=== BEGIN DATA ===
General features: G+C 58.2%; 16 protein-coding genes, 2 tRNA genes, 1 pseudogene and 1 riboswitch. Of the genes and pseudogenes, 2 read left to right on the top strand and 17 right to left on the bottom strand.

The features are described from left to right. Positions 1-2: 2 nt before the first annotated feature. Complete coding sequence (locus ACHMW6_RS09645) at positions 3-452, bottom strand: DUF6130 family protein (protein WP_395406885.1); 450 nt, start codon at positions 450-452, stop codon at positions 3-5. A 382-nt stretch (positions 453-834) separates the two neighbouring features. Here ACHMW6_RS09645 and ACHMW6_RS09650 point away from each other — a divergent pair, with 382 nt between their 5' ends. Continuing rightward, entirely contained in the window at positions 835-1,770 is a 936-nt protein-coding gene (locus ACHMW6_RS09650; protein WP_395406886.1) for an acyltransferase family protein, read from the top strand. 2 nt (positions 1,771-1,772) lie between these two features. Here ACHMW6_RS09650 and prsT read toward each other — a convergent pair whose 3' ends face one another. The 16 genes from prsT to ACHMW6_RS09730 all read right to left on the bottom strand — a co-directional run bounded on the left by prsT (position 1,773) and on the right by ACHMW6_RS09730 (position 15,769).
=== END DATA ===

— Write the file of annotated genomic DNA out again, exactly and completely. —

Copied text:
General features: G+C 58.2%; 16 protein-coding genes, 2 tRNA genes, 1 pseudogene and 1 riboswitch. Of the genes and pseudogenes, 2 read left to right on the top strand and 17 right to left on the bottom strand.

The features are described from left to right. Positions 1-2: 2 nt before the first annotated feature. Complete coding sequence (locus ACHMW6_RS09645) at positions 3-452, bottom strand: DUF6130 family protein (protein WP_395406885.1); 450 nt, start codon at positions 450-452, stop codon at positions 3-5. A 382-nt stretch (positions 453-834) separates the two neighbouring features. Here ACHMW6_RS09645 and ACHMW6_RS09650 point away from each other — a divergent pair, with 382 nt between their 5' ends. Continuing rightward, entirely contained in the window at positions 835-1,770 is a 936-nt protein-coding gene (locus ACHMW6_RS09650; protein WP_395406886.1) for an acyltransferase family protein, read from the top strand. 2 nt (positions 1,771-1,772) lie between these two features. Here ACHMW6_RS09650 and prsT read toward each other — a convergent pair whose 3' ends face one another. The 16 genes from prsT to ACHMW6_RS09730 all read right to left on the bottom strand — a co-directional run bounded on the left by prsT (position 1,773) and on the right by ACHMW6_RS09730 (position 15,769).